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Судебные дела / Зарубежная практика  / Julian Fogle and Mae Fogle v. Commissioner., United States Tax Court - Memorandum Decision, T.C. Memo. 1992-412, Docket No. 2206-90., Filed July 20, 1992

Julian Fogle and Mae Fogle v. Commissioner., United States Tax Court - Memorandum Decision, T.C. Memo. 1992-412, Docket No. 2206-90., Filed July 20, 1992


Julian Fogle and Mae Fogle v. Commissioner.

United States Tax Court - Memorandum Decision

T.C. Memo. 1992-412

Docket No. 2206-90.

Filed July 20, 1992.

Ralph J. Grant, for the petitioners. Michael E. Melone, for the respondent.

Memorandum Opinion

HALPERN, Judge: Respondent has determined a deficiency of $17,427 in petitioners' Federal income tax for 1986, together with additions to tax under sections 6653(a) and 6661. 1 Certain items having been agreed to between the parties, the only item remaining for decision is whether petitioners must include in gross income certain amounts received in settlement of administrative complaints brought against the United States General Accounting Office (petitioner Julian Fogle's employer) pursuant to title VII of the Civil Rights Act of 1964 (title VII), Pub. L. 88-352, 78 Stat. 253, as amended, 42 U.S.C. section 2000e (1988), 2 and alleging race discrimination. We hold that such amounts must be included in gross income, and are not excludable pursuant to section 104(a)(2), as damages received on account of personal injury. See United States v. Burke [92-1 USTC ╤ 50,254], 504 U.S. ___, 112 S. Ct. 1867 (1992).


1 Unless otherwise noted, all section references are to the Internal Revenue Code in effect for the year in issue, and all Rule references are to the Tax Court Rules of Practice and Procedure.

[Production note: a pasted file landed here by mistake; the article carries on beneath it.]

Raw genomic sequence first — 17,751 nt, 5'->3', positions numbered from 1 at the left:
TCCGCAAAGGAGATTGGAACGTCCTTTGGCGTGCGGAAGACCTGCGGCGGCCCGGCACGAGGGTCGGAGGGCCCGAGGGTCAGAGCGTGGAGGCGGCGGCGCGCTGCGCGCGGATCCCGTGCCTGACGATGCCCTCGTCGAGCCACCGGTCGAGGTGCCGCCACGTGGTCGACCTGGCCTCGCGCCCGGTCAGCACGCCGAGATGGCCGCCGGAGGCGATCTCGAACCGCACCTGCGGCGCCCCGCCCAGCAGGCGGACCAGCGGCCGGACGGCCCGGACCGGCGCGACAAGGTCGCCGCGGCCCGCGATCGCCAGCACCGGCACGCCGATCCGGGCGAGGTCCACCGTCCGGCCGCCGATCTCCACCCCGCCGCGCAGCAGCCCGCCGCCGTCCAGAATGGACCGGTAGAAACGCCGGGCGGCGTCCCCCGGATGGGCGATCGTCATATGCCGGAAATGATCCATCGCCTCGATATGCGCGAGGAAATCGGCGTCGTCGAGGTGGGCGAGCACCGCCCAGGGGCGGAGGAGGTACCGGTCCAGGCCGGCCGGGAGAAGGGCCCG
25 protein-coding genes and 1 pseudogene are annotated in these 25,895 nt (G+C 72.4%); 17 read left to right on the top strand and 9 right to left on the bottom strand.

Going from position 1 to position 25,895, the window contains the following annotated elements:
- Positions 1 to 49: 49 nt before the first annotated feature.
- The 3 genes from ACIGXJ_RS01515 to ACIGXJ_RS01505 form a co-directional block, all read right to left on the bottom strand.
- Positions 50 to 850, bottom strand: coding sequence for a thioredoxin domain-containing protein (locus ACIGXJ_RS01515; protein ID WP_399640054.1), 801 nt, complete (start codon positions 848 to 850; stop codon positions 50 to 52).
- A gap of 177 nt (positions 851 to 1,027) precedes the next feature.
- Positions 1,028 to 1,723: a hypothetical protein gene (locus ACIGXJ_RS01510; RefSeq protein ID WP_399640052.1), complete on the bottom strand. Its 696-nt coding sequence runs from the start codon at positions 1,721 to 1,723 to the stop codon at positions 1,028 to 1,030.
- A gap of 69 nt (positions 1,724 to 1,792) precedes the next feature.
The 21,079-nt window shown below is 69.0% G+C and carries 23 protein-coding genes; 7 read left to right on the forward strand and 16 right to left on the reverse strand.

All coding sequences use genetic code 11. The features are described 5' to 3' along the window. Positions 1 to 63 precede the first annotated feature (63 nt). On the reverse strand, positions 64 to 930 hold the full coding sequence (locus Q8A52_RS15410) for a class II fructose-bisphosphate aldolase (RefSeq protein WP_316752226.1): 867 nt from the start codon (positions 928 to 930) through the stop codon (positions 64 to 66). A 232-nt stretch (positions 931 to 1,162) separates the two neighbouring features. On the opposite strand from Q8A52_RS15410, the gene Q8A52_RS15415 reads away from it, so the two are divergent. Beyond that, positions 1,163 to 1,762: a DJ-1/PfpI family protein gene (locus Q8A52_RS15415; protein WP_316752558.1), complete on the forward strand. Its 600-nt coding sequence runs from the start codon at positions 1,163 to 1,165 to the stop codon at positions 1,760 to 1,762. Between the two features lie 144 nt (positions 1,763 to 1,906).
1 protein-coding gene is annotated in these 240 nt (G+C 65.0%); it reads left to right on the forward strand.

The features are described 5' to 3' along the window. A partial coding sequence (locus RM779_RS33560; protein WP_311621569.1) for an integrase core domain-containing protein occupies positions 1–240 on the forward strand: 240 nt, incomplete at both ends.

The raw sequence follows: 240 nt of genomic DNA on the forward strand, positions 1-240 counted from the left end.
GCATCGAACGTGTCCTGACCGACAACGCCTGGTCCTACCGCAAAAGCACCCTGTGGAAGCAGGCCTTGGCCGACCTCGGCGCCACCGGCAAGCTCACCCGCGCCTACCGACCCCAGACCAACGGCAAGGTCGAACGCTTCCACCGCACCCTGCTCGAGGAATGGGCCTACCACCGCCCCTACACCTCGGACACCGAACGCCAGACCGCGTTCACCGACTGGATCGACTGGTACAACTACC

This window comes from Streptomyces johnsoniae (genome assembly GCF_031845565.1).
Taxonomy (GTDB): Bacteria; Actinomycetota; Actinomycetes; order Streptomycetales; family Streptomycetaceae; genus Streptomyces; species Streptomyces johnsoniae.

2 The Civil Rights Act of 1991, Pub. L. 102-166, 105 Stat. 1071, amended title VII in significant respects. Petitioners do not contend that these amendments apply to this case. We, therefore, consider the law as it existed prior to Nov. 21, 1991, the effective date of the 1991 Act. All references are to the pre-1991 title VII.


The parties have submitted this case fully stipulated. The stipulation of facts filed by the parties and attached exhibits are incorporated herein by this reference.

Petitioners are husband and wife. At the time of filing their petition, petitioners resided in Richmond, California. When used in the singular, the term "petitioner" refers to petitioner husband, Julian Fogle.

Petitioner commenced employment with the United States General Accounting Office (GAO) in 1967. In February 1980, as class agent and complainant, petitioner made an administrative class complaint against GAO (the complaint or the class action), alleging that GAO discriminated on the basis of race and color. Petitioner made the complaint under title VII, pursuant to 29 C.F.R. section 1613.603 (1991). Eventually, petitioner withdrew all class claims for relief made in the complaint except the claim of discrimination in promotions and methods of promotion of GAO employees.